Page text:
To do this "right" ( note sarcasm lol) you have to think about grafting lower control arm mounts and other suspension mods. From what I've seen, the usual method is grafting GM pieces onto the stubframe and fabricating some sort of rear suspension that will accept hydraulics. It's a "no turning back" modification that's not for the faint of heart and requires someone to really know what they are doing. Read that as they've done this stuff a time or two. Lot's of good welding etc.

    If you really want a low rider, buy a GM car that's already done correctly. You'll be $$$$$$ ahead.
     
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  15. 65Fury440

    65Fury440 Senior Member

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  16. monaco75

    monaco75 Senior Member

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    Should definitely LS swap it too!! That would be bad ass!!
     
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  17. 300rag

    300rag Waiting out the storm FCBO Gold Member

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    Facepalm.gif
     
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  18. Davea Lux

    Davea Lux Old Man with a Hat FCBO Gold Member

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    Spiraling into money pit territory. This project sounds like a good candidate for a Virgil Exner toilet seat as well. Got to retain some Mopar parts.

    Dave
     
  19. CBODY67

    CBODY67 Senior Member

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    There can be some very nice looking modified vehicles out there. Slammed and shaved, typically, with great paint and body work. Plus a customized/modernized interior. NOBODY ever talks about how much money they spend to gain the accolades for their work! More of an "advertising venture" for the builders and such. Might even get them a cable show and more attention for their shop?

    Once the sheets might have dried, take the money and put it in a saving account (or better) to pay for college, or later life possibilities. Leave those neat, $$$$$, and "hard to live with on a daily basis" vehicles for somebody else to deal with, store for a nice day, and insure. The money for the mod kit is just the tip of the iceberg!!!! Can't forget the typical tow truck and enclosed trailer, either.

    As for the "investment", with all of those mods, you'll greatly reduce the potential customer with money IN their pocket, obviously. Think that new cars depreciate?

    Not that some of these modified vehicles might inspire future "affordable" projects, just that what you see and perceive to be cool can have a very short shelf-life of popularity. BTAIM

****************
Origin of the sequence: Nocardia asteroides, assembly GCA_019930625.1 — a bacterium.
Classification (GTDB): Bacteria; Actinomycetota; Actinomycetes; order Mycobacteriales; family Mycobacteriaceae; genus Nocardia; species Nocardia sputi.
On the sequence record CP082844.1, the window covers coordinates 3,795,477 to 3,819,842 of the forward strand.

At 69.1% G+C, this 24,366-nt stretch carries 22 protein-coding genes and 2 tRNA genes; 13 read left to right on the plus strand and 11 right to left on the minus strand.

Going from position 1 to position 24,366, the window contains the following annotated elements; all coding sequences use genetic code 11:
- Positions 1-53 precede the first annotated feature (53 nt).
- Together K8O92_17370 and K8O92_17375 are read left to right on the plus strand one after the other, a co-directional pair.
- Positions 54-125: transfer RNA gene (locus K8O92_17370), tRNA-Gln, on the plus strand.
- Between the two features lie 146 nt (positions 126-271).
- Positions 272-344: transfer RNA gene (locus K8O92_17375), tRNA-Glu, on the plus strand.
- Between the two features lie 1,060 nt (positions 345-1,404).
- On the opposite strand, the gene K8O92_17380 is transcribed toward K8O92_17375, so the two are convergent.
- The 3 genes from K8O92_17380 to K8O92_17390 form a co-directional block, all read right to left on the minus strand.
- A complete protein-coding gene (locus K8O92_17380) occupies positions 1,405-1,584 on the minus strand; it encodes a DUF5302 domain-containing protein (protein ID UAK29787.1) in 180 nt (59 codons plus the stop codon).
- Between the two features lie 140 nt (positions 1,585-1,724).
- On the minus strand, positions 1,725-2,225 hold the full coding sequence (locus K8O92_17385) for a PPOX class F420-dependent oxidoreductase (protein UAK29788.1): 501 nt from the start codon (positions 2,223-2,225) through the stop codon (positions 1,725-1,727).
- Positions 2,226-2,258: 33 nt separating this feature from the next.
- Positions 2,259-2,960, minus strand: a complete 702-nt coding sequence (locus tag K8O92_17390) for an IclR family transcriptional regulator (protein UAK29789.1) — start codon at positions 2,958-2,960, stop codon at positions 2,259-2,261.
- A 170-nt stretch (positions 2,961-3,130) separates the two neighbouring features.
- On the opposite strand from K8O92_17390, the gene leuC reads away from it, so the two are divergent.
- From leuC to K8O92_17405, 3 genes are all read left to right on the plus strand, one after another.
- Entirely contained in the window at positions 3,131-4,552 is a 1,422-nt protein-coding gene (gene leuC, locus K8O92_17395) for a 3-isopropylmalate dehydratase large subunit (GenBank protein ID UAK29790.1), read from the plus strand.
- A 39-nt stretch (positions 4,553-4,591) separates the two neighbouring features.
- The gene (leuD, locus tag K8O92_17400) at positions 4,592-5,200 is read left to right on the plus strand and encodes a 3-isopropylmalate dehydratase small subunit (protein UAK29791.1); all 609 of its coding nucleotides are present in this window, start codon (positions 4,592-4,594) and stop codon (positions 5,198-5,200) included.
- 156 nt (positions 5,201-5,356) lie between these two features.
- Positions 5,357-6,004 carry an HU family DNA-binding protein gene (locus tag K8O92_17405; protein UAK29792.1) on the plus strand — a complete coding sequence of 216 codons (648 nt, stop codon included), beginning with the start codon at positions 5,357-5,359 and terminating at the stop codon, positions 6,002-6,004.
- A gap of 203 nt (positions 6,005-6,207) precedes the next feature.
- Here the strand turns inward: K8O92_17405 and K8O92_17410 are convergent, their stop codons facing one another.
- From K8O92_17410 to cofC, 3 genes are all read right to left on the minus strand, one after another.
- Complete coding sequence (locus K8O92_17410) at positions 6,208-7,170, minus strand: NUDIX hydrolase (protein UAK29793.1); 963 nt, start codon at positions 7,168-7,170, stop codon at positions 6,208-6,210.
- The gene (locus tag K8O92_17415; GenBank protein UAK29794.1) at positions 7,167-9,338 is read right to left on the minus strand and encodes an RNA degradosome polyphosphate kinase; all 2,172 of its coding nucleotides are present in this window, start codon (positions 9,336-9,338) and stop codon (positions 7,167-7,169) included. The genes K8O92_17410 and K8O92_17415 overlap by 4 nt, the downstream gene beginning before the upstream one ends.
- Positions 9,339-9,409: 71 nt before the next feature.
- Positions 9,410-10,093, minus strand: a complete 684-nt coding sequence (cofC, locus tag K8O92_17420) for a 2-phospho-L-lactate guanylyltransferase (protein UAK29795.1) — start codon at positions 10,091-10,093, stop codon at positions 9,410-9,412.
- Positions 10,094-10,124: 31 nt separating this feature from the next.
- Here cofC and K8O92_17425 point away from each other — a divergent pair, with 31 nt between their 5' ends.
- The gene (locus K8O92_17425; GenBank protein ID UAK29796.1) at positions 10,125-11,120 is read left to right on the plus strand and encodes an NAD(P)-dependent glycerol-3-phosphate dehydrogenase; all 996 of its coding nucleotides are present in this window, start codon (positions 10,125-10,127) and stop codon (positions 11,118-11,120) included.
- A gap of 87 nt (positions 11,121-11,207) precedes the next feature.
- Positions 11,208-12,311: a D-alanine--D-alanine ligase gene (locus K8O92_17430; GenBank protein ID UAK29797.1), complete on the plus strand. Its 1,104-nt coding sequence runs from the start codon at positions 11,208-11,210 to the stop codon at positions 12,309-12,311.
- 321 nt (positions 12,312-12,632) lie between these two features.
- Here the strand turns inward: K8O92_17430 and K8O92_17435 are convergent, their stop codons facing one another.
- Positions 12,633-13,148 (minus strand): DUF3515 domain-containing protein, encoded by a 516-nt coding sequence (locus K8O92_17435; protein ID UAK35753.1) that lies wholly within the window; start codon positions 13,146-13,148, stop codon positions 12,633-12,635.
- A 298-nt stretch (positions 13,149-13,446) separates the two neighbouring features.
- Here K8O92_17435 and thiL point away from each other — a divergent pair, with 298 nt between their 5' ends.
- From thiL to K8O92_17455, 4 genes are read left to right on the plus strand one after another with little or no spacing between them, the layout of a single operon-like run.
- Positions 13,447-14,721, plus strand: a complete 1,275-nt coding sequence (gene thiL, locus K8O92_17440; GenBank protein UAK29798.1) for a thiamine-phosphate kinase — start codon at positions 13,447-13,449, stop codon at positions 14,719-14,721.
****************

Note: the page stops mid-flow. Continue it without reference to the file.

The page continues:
Sorry for my generational comments. Just observed realities.
    CBODY67
     
  20. cbarge

    cbarge World Famous Barge in a Budget FCBO Gold Member

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    Customizing any vehicle narrows down any potential buyers since the modifications are such personal tastes.
    Sure have a 100k sunk into the gen 1 GM F body but never get back what was put into it.

    A Mopar example is my buddy has a 71 Plymouth Satellite Sebring.
    Was a 318 factory AC car. Now 71 440/727.
    He is easily influenced by others that recommended the latest and greatest aftermarket geegaw or doodad.
    The parts by themselves were nice,expensive but NEVER WORKED WELL WITH ALL THE OTHER STUFF.
    He puts on all this crap under the hood and the car never really worked right.
    The car was borderline streetable and was not enjoyable to drive.
    Fancy steering wheel but horn did not work. Press the washer button and horn honked. WTF?
    Big stereo,electric fans,aftermarket gauges,car alarm MSD ignition with factory distibutor,aluminum watwer pump housing ---just a nightmare.
    The more he added to the car the more modifications were needed to "make it work" or "make it fit'
    Classic case of more money than brains where zero research done to see if one such part works well with other fancy parts.

    My friend James spent the summer cleaning up the spagetti mess and got rid of the stuff that was not working well with everything else.
    Now the car runs like a scalded cat,very streetable and kicks ass.
    But being modified so much beyond stock is not everybody's fancy and he will never get back what he spent into it.
     
    Last edited: Feb 5, 2020